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The Supreme Court Has Given Police Another Way to Search Your Home Without a Warrant

"Instead of adhering to the warrant requirement, today’s decision tells the police they may dodge it ..."

Image source: Shutterstock

Make sure you're on good terms with your roommate or spouse — the Supreme Court now says just one occupant of a home can give consent to searches without a warrant, even if an individual has previously objected.

few The Supreme Court ruled this week that as long as one occupant of a home consents to a search, law enforcement may enter without a warrant (Shutterstock).

The nation's highest court ruled 6-3 in favor of law enforcement Tuesday in Fernandez v. California, which stemmed from a 2009 arrest and search in connection with a robbery in Los Angeles. Simply put, a girlfriend gave law enforcement access to her apartment after her boyfriend initially refused the search. But after the man was arrested and police returned to the apartment, the woman consented.

The decision gives authorities more leeway to search homes without obtaining a warrant, even when there is no emergency.

The 2009 case began when LAPD officers responded to reports of a street robbery; they pursued a suspect from the scene to an apartment building, then heard shouting inside a unit and knocked on the door. Roxanne Rojas — the girlfriend — opened the door, but Walter Fernandez, told officers they could not enter without a warrant. The Los Angeles Times reported:

"You don't have any right to come in here. I know my rights," Fernandez shouted from inside the apartment, according to court records.

Fernandez was arrested in connection with the street robbery and taken away. An hour later, police returned and searched his apartment, this time with Rojas' consent. They found a shotgun and gang-related material.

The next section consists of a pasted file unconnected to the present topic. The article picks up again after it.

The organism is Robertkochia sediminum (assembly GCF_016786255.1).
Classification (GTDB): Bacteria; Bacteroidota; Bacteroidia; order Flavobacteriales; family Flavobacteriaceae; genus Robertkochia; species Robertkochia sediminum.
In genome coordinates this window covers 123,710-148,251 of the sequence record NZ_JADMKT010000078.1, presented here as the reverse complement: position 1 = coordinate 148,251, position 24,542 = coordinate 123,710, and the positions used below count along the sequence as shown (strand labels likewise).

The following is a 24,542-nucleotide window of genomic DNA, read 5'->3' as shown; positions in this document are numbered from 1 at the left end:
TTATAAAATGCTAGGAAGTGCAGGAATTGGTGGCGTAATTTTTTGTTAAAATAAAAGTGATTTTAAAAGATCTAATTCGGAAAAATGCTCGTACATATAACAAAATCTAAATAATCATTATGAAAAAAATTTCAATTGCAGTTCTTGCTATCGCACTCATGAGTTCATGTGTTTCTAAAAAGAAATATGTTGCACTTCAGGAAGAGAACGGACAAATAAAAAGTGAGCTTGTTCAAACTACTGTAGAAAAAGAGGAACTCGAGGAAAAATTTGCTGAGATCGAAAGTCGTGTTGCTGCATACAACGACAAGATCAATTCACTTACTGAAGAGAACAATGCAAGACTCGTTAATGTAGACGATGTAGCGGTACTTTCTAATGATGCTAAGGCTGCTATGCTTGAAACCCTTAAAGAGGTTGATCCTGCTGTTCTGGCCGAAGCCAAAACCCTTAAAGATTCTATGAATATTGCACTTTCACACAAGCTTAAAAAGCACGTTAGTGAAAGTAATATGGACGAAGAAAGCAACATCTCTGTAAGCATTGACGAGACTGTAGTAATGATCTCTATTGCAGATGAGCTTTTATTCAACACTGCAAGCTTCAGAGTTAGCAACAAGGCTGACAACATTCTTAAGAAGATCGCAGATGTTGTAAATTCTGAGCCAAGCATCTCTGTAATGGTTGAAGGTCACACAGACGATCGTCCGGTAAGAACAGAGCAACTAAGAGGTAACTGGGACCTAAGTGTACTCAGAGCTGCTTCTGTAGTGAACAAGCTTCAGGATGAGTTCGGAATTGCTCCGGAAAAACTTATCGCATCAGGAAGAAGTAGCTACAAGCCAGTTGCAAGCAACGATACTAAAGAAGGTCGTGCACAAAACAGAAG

Tuesday's decision upheld the LAPD’s actions. Justice Samuel Alito wrote in the majority opinion: “A warrantless consent search is reasonable and thus consistent with the Fourth Amendment irrespective of the availability of a warrant." Moreover, he added, “Denying someone in Rojas’ position the right to allow the police to enter her home would also show disrespect for her independence.”

In the past, the court has frowned upon most searches of residences except in the case of an emergency or if the police had a warrant from a judge.

In 2006, the Supreme Court came down against the police in the case of Georgia v. Randolph. After a domestic violence investigation, the male suspect refused to let the police search his home while his wife welcomed the search. The police went in.

Alito, writing for the majority, said Justice Samuel Alito, writing for the majority, said; “A warrantless consent search is reasonable and thus consistent with the Fourth Amendment irrespective of the availability of a warrant." (AP)

In the case eight years ago, the Supreme Court ruled the man’s refusal should have stopped the cops in their tracks. “A physically present inhabitant’s express refusal of consent to a police search [of his home] is dispositive as to him, regardless of the consent of a fellow occupant,” the court said.

Writing in dissent of Tuesday's decision was Justice Ruth Bader Ginsburg, joined by Justices Sonia Sotomayor and Elena Kagan, who accused the majority of weakening the Fourth Amendment and granting the police too much latitude, according to

“Instead of adhering to the warrant requirement,” Ginsburg wrote, “today’s decision tells the police they may dodge it, nevermind ample time to secure the approval of a neutral magistrate.” This ruling, she charged, “shrinks to petite size our holding in Georgia v. Randolph.”

(H/T: Tech Dirt)

Follow Elizabeth Kreft (@elizabethakreft) on Twitter.

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